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There’s a race going on, one that generates more attention than even the biggest Olympic 100-meter dash or New York Marathon. A few finalists have broken away from the field in the contest to become U.S. Commander-In-Chief. As part of this competition, a candidate named Bernie Sanders has proposed that under his administration, the taxpayers would finance free tuition for students at all public colleges. You as a sports fan heard that and said, “Who should I pick in my hoops bracket?”

So this column won’t attempt to dive into the feasibility of the policy’s economics or whether it is, in fact, a good policy or a crummy idea. I also won’t evaluate whether it’s realistic for a Sanders to bribe some superdelegates or benefit from a Mrs. Clinton conviction stemming from one of her various scandals. But we will look at how his proposed higher education policy might affect athletics, since that’s what you and your fantasy league commissioner really care about.

We can start by assuming athletic scholarships would no longer hold importance at public schools, but they would become vitally important at private schools. Government institutions of higher learning would no longer need to award athletic scholarships, since tuition would be free for all students. Sanders’ website also indicates the “Sanders plan would require public colleges and universities to meet 100 percent of the financial needs of the lowest-income students,” so the most value an athletic scholarship to a public university would add is a dorm, books, and food for middle-income students.

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No longer able to position themselves as remotely affordable, private schools might become more exclusive, catering to high-income or highly religious students. Perhaps some would still think it worth it to take out student loans to study under a certain professor or in a program with a track record of producing lucrative job offers for graduates, though one would think that number would be small. Would student athletes view those private school athletic scholarships as even more valuable than they do now? That could especially be true if the quality of education were diluted at public schools as increased enrollment forced them to quickly hire more inexperienced or under-qualified professors. We can’t be sure all those scholarships would continue to exist, though.

Schools with prominent athletic programs have long cited on-field performance as valuable in attracting the attentions of aspiring academics. TCU’s athletic success likely played a role in its recent surge in applications. Private colleges will have to truly evaluate how important athletics are to their marketing efforts, especially as they plan how to target a more narrow demographic mix of students.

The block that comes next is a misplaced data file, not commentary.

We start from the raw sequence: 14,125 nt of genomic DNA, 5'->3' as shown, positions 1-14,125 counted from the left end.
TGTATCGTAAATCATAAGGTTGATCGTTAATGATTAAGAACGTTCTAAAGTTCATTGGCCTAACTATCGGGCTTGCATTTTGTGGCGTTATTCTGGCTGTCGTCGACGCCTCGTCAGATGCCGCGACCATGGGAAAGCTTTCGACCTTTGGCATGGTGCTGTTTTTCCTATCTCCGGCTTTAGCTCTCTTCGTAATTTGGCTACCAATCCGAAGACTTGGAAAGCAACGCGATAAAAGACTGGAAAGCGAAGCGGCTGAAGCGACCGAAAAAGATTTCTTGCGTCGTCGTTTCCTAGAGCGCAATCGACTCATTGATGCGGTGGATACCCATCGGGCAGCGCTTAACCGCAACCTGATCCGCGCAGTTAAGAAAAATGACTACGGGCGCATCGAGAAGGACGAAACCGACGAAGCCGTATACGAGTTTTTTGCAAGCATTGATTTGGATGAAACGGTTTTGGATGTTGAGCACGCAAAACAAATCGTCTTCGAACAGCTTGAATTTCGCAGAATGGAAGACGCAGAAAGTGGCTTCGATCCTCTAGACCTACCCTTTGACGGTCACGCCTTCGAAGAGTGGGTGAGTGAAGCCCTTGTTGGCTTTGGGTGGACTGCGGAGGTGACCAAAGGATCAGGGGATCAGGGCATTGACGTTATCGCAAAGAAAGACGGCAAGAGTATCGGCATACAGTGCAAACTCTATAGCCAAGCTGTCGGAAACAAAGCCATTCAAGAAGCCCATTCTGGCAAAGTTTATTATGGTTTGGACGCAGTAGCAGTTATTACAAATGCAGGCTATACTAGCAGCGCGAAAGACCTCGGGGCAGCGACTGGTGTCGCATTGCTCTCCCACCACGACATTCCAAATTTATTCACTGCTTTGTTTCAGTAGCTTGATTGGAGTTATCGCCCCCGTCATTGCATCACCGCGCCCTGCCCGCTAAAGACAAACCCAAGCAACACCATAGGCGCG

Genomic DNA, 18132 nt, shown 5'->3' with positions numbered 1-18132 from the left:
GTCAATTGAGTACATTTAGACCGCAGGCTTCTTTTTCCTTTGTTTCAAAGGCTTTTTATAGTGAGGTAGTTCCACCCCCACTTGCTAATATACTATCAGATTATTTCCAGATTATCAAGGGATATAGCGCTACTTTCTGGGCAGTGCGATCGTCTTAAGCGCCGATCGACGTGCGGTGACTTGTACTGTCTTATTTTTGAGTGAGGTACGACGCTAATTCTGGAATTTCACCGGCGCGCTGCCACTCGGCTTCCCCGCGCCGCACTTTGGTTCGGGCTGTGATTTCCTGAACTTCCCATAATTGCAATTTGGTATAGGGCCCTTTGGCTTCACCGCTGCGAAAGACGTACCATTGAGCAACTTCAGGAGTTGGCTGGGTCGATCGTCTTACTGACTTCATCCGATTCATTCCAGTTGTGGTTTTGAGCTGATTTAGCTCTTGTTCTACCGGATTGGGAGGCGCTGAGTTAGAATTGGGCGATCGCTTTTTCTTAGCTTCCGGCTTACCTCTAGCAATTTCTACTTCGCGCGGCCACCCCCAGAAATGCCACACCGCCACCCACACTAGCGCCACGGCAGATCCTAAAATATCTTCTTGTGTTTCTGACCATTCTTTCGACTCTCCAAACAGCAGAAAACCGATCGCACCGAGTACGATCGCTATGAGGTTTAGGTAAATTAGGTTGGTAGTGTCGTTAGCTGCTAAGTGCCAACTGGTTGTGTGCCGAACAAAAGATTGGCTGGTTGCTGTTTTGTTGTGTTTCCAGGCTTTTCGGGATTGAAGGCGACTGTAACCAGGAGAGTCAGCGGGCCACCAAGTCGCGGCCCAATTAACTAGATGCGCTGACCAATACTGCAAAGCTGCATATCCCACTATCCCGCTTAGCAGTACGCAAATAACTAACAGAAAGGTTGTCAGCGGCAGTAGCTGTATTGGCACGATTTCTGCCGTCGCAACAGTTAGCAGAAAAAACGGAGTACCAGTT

It might be that only certain sports will meet the cost-benefit test for whether non-public schools should keep them. Could we see a situation in which only the so-called revenue sports (primarily football and men’s basketball) survive at most private schools? Perhaps they would be accompanied by sports with a larger number of higher-income participants, such as golf, tennis, or rugby union. Title IX legislation restricts schools that receive federal funding (or whose students do) from awarding more scholarships to men’s athletics than women’s. Since the education financing picture will have changed to de-emphasize federal student loans, we’d possibly see many private universities opting out of all federal funding to avoid having to comply with what would now be unaffordable Title IX rules.

Keeping smaller sports becomes even more difficult when we consider that the likes of baseball, softball, and lacrosse mostly award only partial scholarships, currently. If the NCAA rules remained in its present form, the privates would have to compete with public schools awarding unlimited financial aid. If the regulations changed to allow private schools to also put every athlete on a full scholarship, it would raise costs significantly, increasing the incentive to drop sports. Conversely, we might also see schools invest in a lobbying effort to direct federal funds to private institutions specifically to increase the number of athletic scholarships.